Politicians who can’t be trusted, a worsening international reputation and no peace anywhere in sight, Israel seems troubled. What do ordinary citizens think? We asked four emigrants from the UK:
The modern Orthodox Jew
Forty-four-year-old Simon Monk and his wife Nicole moved from Borehamwood, Hertfordshire, to Netanya 14 years ago. Their first child, Gabriella, was a baby when they arrived. Nicole, a teacher, and Simon, a banker and a member of the Netanya City Council, now have four other children.
He says: “Because I work in international banking, there was always the possibility of moving abroad. I’d been to Israel on holiday as my in-laws had an apartment here. One Pesach, I went for a job with the same group I’d been working for in England and was offered it on the spot. We came the following October.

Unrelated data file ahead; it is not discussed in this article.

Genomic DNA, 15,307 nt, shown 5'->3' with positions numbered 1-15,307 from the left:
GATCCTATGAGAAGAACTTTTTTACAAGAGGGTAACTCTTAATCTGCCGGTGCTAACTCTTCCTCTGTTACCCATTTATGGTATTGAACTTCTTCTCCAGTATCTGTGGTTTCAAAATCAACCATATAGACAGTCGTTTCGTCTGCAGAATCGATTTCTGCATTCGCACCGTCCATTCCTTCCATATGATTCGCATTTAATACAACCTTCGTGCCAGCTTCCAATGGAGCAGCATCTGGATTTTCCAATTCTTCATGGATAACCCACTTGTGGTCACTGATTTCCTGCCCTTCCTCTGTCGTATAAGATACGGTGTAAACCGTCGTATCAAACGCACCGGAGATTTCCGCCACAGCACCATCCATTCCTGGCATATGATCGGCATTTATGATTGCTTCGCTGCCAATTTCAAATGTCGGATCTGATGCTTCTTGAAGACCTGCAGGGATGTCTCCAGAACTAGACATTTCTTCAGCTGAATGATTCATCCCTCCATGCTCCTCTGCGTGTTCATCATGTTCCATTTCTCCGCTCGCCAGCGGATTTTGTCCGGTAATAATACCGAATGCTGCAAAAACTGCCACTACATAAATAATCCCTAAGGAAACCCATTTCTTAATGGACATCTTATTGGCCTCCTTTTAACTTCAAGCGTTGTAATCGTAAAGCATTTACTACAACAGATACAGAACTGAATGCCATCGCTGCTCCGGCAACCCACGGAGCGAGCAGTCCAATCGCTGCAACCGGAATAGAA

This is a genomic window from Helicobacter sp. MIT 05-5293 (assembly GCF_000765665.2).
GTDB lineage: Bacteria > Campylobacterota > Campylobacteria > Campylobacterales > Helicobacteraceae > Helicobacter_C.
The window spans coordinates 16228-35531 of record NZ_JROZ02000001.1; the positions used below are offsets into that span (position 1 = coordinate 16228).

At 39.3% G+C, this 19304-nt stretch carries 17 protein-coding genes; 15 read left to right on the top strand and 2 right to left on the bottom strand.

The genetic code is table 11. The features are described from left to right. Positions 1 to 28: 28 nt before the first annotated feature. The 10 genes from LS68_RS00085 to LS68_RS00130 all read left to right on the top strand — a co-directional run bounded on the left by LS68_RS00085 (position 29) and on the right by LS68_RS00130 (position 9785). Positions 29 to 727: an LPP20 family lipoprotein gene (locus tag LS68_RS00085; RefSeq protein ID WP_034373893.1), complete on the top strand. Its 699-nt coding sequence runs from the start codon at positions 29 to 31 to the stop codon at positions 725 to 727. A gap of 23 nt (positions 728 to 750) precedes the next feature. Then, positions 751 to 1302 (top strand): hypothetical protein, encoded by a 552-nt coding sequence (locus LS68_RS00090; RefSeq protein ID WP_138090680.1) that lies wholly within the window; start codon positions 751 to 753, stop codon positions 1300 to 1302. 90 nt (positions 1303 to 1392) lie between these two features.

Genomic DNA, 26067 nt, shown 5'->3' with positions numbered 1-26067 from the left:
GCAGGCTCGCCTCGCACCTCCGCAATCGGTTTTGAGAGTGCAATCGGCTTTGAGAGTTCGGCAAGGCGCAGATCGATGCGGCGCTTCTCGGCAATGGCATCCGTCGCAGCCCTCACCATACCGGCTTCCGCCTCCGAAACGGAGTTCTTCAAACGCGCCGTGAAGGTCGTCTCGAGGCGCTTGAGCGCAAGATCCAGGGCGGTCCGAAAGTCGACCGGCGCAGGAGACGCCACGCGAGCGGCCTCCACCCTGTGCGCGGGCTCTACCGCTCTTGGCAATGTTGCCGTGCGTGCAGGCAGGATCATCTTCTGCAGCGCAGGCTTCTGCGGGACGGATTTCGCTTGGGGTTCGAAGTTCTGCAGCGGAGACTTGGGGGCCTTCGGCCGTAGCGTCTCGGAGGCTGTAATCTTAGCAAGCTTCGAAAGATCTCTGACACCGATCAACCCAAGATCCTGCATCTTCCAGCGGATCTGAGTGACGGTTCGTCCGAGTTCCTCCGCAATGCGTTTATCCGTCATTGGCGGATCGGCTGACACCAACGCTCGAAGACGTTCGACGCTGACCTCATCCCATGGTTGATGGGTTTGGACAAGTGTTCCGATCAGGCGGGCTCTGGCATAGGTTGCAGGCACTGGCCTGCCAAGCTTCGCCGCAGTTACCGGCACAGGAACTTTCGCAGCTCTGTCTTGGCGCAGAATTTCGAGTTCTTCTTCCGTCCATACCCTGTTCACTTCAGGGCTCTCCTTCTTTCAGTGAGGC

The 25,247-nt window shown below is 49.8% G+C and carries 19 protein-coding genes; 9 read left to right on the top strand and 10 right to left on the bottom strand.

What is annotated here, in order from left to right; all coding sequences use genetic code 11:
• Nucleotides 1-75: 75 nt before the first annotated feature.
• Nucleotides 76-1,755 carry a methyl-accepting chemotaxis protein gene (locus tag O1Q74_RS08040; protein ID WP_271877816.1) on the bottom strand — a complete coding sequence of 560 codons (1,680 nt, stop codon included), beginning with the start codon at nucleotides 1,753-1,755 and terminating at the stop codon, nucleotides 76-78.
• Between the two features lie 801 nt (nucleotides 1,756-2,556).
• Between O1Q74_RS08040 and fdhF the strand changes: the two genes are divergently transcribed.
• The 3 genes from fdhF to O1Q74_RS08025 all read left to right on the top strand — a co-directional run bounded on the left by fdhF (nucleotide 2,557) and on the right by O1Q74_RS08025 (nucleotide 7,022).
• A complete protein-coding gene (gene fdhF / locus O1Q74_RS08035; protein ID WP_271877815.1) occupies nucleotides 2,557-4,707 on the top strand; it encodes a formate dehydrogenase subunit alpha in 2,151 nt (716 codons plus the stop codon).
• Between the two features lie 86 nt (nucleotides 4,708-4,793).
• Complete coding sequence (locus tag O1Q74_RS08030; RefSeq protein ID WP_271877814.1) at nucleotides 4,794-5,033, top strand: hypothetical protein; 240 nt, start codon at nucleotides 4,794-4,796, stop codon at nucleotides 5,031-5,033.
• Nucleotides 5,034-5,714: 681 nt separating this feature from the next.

“Having a job certainly made things a lot easier. I had to learn the language and the culture was completely different.
“There’s none of the quiet people on the Tube that you have in London.
“It’s a very child-centred country. Once you have a child you automatically meet people. The ultimate proof of acceptance was getting voted on to Netanya Council for the [right-wing] National Religious Party.
“I’m sceptical that there will be peace breaking out in my lifetime. Usually before elections, the violence gets hyped up — like with the second Lebanon war and Gaza. But everyone pulls together. It’s a phenomenal atmosphere, probably like London during The Blitz. I have been privileged to see that on more than one occasion.